Credit: Illustration by Chris Allen, BVN

Last Updated on March 30, 2022 by BVN

BVN Staff |

Historically Black Colleges and Universities (HBCUs) – more than one-third of which have recently received bomb threats against their campuses – are now eligible for grant funding under the Project School Emergency Response to Violence (SERV) program from the Department of Education.

On March 16, the White House announced the funding program designed  to enhance campus security and provide mental health resources. 

In a statement, Vice-President Kamala Harris stressed how the funding will make clear that every American should be able to learn, work, worship, and gather without fear, reiterating how the nation has seen significant spikes in incidences of violence and hate against Jewish communities, Asian-American, Native Hawaiian, and Pacific Islander communities, and LGBTQ+ communities – which is why the Administration is working aggressively to combat hate and ensure public safety.

This announcement builds on the work Harris and the president have done since taking office, to combat hate and increase public safety. In November 2021, Vice President Harris addressed the Anti-Defamation League’s Never is Now conference where she said, “We must fight antisemitism and hate of all kinds. And call it out wherever it exists. We know: A harm against one of us is a harm against all.”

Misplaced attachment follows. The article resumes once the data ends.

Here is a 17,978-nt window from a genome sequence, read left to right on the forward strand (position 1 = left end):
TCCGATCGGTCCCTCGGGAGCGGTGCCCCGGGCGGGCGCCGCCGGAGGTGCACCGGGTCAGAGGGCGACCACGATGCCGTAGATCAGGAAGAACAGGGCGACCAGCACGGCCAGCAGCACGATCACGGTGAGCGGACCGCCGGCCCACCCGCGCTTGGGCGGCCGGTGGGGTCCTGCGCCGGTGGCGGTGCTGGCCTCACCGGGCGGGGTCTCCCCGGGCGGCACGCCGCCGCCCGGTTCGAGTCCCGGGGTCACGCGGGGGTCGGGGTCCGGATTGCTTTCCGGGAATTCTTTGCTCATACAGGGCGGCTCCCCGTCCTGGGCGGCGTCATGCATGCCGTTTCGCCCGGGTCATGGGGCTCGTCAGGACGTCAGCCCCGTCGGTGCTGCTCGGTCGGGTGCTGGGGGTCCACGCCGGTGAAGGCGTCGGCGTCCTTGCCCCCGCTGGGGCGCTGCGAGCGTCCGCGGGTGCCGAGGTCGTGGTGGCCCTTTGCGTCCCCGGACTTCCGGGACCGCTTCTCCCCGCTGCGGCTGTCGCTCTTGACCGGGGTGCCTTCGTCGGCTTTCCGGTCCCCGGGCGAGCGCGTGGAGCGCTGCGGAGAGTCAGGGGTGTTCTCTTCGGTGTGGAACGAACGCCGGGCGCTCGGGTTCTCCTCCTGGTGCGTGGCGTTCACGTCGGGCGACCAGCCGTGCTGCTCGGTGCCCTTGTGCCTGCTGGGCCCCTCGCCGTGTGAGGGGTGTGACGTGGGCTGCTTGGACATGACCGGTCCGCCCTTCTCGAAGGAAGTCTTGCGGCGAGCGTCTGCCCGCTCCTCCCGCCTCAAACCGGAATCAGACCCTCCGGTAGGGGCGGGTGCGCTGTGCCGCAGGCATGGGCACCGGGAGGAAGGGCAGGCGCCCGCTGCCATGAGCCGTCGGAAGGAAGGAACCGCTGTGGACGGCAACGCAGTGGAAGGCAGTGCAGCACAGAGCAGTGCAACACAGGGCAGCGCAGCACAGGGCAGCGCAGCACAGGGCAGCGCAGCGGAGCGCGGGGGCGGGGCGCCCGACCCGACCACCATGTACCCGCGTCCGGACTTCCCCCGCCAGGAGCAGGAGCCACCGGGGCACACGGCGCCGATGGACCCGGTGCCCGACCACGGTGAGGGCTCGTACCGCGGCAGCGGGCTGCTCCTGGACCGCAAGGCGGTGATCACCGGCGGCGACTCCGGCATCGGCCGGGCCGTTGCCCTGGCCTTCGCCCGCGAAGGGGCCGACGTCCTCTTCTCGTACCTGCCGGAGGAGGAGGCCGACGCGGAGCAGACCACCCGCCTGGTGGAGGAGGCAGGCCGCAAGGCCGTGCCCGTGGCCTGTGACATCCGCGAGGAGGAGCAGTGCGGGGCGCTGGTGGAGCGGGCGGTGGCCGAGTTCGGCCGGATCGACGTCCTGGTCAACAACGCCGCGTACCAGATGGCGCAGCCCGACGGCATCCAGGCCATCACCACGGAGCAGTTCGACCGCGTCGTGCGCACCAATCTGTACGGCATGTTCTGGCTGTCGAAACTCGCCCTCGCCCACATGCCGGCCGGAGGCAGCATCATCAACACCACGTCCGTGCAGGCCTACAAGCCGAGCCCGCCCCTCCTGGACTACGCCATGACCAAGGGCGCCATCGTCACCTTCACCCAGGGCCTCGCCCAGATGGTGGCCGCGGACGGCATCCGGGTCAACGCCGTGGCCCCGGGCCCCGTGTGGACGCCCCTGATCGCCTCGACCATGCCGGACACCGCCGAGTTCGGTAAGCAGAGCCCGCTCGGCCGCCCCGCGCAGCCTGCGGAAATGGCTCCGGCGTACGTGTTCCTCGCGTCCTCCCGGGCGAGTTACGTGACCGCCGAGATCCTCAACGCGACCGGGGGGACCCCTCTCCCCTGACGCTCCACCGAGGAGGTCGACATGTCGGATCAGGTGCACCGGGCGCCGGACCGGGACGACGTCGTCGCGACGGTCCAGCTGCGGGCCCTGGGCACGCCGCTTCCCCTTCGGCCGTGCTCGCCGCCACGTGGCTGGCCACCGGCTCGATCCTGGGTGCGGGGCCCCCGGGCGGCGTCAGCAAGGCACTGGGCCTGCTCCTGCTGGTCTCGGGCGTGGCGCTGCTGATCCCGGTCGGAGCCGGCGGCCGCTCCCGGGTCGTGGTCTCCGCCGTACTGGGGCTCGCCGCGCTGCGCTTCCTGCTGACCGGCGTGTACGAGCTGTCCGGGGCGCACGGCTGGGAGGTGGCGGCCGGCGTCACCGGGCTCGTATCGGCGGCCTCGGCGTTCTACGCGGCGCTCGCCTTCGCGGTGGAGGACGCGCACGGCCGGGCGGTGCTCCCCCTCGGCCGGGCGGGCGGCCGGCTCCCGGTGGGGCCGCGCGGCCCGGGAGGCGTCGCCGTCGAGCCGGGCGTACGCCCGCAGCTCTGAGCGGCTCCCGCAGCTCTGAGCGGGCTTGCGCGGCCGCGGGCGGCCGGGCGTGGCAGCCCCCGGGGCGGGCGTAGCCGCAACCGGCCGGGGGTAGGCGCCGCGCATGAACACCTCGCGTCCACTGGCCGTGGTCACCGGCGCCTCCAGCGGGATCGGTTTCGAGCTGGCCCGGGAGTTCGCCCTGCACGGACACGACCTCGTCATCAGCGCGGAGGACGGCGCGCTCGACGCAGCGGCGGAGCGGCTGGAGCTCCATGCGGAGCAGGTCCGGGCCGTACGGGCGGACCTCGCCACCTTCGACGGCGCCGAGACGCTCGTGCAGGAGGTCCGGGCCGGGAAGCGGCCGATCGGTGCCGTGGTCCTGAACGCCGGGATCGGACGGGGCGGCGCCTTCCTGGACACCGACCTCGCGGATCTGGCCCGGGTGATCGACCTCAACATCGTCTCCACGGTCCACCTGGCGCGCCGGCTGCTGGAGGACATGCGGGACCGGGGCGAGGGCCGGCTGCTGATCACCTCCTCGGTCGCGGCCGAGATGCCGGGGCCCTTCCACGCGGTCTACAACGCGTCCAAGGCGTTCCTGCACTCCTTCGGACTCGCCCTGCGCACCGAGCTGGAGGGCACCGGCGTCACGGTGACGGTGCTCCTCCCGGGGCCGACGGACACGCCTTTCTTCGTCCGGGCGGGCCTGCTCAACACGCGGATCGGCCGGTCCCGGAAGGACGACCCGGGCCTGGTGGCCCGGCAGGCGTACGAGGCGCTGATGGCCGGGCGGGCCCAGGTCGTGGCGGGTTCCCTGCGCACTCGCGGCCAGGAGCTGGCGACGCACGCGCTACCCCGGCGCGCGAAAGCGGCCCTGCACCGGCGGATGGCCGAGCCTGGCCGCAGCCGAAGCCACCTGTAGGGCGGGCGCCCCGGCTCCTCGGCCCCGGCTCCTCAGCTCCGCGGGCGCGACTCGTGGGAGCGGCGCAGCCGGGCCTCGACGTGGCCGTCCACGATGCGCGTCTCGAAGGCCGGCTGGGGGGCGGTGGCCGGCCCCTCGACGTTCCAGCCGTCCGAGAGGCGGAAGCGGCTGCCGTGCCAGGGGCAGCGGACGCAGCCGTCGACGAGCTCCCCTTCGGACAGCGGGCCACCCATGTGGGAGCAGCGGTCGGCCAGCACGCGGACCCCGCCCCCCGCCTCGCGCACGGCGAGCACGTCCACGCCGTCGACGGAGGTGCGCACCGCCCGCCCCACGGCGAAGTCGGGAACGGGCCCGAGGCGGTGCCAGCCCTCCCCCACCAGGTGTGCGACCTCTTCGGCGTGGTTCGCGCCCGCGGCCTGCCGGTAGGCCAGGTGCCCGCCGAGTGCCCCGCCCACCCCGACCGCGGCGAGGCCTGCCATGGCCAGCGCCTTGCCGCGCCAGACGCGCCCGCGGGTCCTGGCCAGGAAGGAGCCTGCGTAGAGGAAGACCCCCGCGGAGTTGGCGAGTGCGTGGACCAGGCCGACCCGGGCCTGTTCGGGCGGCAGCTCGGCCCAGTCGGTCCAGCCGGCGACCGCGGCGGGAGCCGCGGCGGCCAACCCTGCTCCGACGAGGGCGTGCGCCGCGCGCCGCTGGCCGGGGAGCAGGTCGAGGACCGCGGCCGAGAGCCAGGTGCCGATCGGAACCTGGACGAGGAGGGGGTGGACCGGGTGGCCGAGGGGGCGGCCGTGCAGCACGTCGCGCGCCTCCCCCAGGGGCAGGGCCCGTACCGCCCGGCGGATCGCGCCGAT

This followed statements in March 2021, where she spoke in Atlanta after eight people were murdered in the city, six of them women of Asian descent where  Harris stressed, “Asian-Americans have been attacked and scapegoated…For the last year, we’ve had people in positions of incredible power scapegoating — scapegoating Asian-Americans.  People with the biggest pulpits spreading this kind of hate. […] The President and I will not be silent.  We will not stand by.  We will always speak out against violence, hate crimes, and discrimination, wherever and whenever it occurs.”

Project SERV

Project SERV provides short-term, immediate funding for local educational agencies and institutions of higher education that have experienced a violent or traumatic incident to assist in restoring a safe environment conducive to learning.The grant can help with short-term immediate funding needs, such as targeted mental health resources or enhanced security to restore the learning environment on their campuses. Awards typically range from $50,000 to $150,000 per school.

In the last two months, more than one-third of our country’s HBCUs have received bomb threats. Significant and lasting damage has been done by threatening the safety and security of the students, faculty, and staff of these institutions. As a result of these threats, learning has been disrupted, critical resources have been diverted to emergency response, and there has been an increased burden on already overwhelmed campus mental health systems. 

HBCUs were founded to educate Black people in an America that refused to accept them as full human beings and prevented them – because of racial discrimination – from attending other colleges. Threats to the education and well-being of Black Americans and HBCUs are an unfortunate part of American history. The bomb threats that we witnessed in January, each week in February – Black History Month, and this month – are reminiscent of the attempts during the Civil Rights Era to intimidate and provoke fear in Black Americans.